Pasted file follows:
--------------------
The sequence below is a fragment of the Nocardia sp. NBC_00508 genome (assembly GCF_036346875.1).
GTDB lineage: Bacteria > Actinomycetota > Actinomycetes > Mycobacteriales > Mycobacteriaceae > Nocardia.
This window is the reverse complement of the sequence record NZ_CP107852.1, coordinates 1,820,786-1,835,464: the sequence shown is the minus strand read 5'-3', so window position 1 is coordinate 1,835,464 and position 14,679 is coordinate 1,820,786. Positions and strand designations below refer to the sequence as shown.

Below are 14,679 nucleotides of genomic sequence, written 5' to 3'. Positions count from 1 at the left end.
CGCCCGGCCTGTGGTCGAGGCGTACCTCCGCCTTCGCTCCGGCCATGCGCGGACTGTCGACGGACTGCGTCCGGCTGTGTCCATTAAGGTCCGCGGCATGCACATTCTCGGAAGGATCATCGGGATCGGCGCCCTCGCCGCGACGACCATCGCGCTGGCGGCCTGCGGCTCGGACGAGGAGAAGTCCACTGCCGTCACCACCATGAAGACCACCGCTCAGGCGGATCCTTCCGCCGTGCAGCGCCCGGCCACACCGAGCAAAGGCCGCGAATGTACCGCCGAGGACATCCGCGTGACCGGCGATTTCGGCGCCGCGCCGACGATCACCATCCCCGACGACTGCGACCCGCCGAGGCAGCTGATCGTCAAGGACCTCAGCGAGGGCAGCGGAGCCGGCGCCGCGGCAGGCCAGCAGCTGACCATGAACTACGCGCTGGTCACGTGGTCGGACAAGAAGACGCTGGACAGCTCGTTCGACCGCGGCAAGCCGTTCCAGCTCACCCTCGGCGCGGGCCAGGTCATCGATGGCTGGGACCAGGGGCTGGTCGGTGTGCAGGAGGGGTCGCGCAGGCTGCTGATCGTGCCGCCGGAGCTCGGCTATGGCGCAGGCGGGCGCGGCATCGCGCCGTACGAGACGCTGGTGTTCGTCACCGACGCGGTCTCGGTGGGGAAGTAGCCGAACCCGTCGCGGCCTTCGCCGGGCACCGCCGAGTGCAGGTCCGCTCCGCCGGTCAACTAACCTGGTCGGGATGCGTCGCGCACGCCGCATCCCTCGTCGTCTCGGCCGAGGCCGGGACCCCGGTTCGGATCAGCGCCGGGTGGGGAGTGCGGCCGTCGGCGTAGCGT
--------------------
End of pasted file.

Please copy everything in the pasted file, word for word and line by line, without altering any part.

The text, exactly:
The sequence below is a fragment of the Nocardia sp. NBC_00508 genome (assembly GCF_036346875.1).
GTDB lineage: Bacteria > Actinomycetota > Actinomycetes > Mycobacteriales > Mycobacteriaceae > Nocardia.
This window is the reverse complement of the sequence record NZ_CP107852.1, coordinates 1,820,786-1,835,464: the sequence shown is the minus strand read 5'-3', so window position 1 is coordinate 1,835,464 and position 14,679 is coordinate 1,820,786. Positions and strand designations below refer to the sequence as shown.

Below are 14,679 nucleotides of genomic sequence, written 5' to 3'. Positions count from 1 at the left end.
CGCCCGGCCTGTGGTCGAGGCGTACCTCCGCCTTCGCTCCGGCCATGCGCGGACTGTCGACGGACTGCGTCCGGCTGTGTCCATTAAGGTCCGCGGCATGCACATTCTCGGAAGGATCATCGGGATCGGCGCCCTCGCCGCGACGACCATCGCGCTGGCGGCCTGCGGCTCGGACGAGGAGAAGTCCACTGCCGTCACCACCATGAAGACCACCGCTCAGGCGGATCCTTCCGCCGTGCAGCGCCCGGCCACACCGAGCAAAGGCCGCGAATGTACCGCCGAGGACATCCGCGTGACCGGCGATTTCGGCGCCGCGCCGACGATCACCATCCCCGACGACTGCGACCCGCCGAGGCAGCTGATCGTCAAGGACCTCAGCGAGGGCAGCGGAGCCGGCGCCGCGGCAGGCCAGCAGCTGACCATGAACTACGCGCTGGTCACGTGGTCGGACAAGAAGACGCTGGACAGCTCGTTCGACCGCGGCAAGCCGTTCCAGCTCACCCTCGGCGCGGGCCAGGTCATCGATGGCTGGGACCAGGGGCTGGTCGGTGTGCAGGAGGGGTCGCGCAGGCTGCTGATCGTGCCGCCGGAGCTCGGCTATGGCGCAGGCGGGCGCGGCATCGCGCCGTACGAGACGCTGGTGTTCGTCACCGACGCGGTCTCGGTGGGGAAGTAGCCGAACCCGTCGCGGCCTTCGCCGGGCACCGCCGAGTGCAGGTCCGCTCCGCCGGTCAACTAACCTGGTCGGGATGCGTCGCGCACGCCGCATCCCTCGTCGTCTCGGCCGAGGCCGGGACCCCGGTTCGGATCAGCGCCGGGTGGGGAGTGCGGCCGTCGGCGTAGCGT